A perfect marriage of wayward screen icons and cult horror stars — complete with legendary special effects artists and zany Japanese source material — the film bombed upon release and was quickly relegated to the realm of VHS rental fodder. But on the occasion of its 30th anniversary this year, it’s time we reappraised The Guyver.
Out of an unnecessarily bloated text-dump opening, a bizarre premise takes shape. At the beginning of time, so it reads, aliens came to Earth to create the ultimate organic weapon: mankind. But they also created humans who could morph into monstrous super-soldiers at will: the Zoanoids.
Eons later, their mighty alien leader, the Zoalord, heads up the nefarious Chronos Corporation, whose development of Zoanoid technology could spell the end of civilization. With world domination as their mission, only one thing can stand in their way: a bio-boosted alien armor that increases the natural powers of its human wearer a hundred-fold. The wearer of said apparatus becomes the Power Ranger-esque hero of the film’s title. He is the myth, the legend: The Guyver.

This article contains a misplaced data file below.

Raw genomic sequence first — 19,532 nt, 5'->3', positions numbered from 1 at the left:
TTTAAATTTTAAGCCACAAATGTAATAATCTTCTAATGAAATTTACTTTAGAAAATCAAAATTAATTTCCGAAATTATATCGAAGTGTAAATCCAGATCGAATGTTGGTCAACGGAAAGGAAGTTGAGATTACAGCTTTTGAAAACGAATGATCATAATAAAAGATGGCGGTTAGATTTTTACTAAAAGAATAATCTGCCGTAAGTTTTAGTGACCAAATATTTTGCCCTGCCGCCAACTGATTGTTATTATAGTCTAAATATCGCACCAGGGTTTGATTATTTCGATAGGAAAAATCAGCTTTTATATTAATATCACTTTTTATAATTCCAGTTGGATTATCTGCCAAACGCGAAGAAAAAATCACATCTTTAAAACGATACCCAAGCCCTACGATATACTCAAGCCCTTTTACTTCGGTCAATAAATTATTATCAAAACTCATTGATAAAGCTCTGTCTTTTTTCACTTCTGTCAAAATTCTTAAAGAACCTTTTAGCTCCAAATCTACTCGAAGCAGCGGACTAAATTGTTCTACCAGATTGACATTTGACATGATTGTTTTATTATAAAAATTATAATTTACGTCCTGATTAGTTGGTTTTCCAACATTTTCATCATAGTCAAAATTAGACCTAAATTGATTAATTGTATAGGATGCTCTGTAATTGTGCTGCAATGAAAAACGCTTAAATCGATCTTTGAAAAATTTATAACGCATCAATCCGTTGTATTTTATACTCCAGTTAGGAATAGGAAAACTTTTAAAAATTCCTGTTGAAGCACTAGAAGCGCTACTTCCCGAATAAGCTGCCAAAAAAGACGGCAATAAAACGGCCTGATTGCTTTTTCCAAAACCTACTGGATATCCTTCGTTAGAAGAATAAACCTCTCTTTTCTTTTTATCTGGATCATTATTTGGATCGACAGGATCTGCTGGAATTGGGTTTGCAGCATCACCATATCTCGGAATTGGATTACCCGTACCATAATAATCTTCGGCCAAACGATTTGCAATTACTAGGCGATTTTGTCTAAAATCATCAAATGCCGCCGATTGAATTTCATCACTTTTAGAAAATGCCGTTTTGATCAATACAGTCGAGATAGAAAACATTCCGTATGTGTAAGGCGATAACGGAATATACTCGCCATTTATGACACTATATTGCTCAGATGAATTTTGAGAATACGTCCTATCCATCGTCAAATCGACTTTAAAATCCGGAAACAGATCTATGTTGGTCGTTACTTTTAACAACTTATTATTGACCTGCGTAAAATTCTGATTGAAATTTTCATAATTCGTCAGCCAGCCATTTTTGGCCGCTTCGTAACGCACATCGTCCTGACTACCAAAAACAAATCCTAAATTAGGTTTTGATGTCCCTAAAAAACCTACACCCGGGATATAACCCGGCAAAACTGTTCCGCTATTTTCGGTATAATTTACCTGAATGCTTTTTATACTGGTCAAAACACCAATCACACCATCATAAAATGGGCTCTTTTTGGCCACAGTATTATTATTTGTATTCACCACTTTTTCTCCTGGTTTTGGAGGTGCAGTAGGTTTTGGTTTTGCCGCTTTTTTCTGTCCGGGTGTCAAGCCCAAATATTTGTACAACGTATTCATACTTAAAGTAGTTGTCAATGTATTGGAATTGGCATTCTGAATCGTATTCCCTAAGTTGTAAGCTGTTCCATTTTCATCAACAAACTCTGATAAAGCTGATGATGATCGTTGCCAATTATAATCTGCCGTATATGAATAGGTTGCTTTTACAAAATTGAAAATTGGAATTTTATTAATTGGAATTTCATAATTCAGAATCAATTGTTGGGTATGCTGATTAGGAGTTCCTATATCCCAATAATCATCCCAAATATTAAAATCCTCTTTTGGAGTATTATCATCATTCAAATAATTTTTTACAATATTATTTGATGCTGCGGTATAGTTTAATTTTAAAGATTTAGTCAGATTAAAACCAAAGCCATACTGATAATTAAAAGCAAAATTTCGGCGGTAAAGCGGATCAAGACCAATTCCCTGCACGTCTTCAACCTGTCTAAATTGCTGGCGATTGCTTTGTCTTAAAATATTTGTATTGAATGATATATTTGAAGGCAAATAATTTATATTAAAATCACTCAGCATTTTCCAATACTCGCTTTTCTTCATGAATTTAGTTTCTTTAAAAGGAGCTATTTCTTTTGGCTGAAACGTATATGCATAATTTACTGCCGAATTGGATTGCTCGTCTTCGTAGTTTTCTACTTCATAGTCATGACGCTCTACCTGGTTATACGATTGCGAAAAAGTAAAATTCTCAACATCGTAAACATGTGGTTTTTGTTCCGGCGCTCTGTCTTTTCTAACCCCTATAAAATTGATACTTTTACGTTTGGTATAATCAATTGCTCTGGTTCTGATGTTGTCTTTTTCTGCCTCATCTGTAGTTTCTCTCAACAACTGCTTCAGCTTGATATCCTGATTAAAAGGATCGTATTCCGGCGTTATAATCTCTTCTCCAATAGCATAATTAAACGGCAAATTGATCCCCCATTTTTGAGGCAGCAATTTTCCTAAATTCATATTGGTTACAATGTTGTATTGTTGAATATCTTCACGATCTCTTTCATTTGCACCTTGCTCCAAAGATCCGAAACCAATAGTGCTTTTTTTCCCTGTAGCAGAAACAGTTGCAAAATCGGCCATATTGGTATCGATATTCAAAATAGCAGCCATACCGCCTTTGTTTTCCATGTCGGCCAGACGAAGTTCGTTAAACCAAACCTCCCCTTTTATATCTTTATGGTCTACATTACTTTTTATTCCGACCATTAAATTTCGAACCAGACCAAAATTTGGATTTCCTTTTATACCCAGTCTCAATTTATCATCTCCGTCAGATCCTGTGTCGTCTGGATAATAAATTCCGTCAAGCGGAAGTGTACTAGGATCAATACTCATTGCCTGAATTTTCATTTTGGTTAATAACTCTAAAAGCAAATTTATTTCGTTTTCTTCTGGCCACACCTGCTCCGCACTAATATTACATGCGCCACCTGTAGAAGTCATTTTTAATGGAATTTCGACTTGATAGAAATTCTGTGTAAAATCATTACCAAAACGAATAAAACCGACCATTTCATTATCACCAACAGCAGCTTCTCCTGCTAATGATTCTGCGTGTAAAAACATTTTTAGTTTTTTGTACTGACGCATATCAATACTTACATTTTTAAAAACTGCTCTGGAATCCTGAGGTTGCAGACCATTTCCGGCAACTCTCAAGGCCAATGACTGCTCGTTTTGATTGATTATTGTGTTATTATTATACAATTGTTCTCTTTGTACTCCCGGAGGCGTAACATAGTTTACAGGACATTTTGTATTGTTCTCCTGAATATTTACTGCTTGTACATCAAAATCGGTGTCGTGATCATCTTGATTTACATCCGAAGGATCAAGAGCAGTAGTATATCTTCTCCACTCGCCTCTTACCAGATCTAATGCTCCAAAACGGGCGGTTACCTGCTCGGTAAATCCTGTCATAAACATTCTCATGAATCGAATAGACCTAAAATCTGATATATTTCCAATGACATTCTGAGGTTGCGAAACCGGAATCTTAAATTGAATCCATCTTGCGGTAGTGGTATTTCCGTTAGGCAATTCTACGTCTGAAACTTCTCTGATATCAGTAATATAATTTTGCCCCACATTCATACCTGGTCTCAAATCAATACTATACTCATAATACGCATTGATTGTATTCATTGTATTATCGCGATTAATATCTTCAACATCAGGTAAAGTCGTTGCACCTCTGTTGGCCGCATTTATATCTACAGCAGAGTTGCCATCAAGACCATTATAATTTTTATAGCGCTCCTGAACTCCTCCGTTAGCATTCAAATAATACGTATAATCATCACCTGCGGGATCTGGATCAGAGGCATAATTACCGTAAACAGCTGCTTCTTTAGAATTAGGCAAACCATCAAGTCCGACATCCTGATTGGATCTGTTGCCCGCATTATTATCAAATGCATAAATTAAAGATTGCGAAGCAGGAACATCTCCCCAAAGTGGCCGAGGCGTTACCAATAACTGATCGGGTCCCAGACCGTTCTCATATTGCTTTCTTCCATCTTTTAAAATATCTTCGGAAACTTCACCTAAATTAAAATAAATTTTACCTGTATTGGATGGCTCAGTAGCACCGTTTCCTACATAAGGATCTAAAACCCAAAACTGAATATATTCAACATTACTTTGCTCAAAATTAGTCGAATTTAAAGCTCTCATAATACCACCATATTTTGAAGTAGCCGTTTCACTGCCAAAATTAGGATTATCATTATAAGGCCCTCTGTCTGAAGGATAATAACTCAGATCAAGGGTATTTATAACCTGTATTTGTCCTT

The film’s Japanese origins are no more cogent than this synopsis. 25-year-old manga artist Yoshiki Takaya was best known for his works in the realm of erotic hentai manga (titles like Perverted Old Man Blizzard and Whirlpool of Love in the Heart of Darkness) before he struck gold with Bio-Booster Armour Guyver — the latter franchise, to this day, has spanned 32 volumes over 25 years.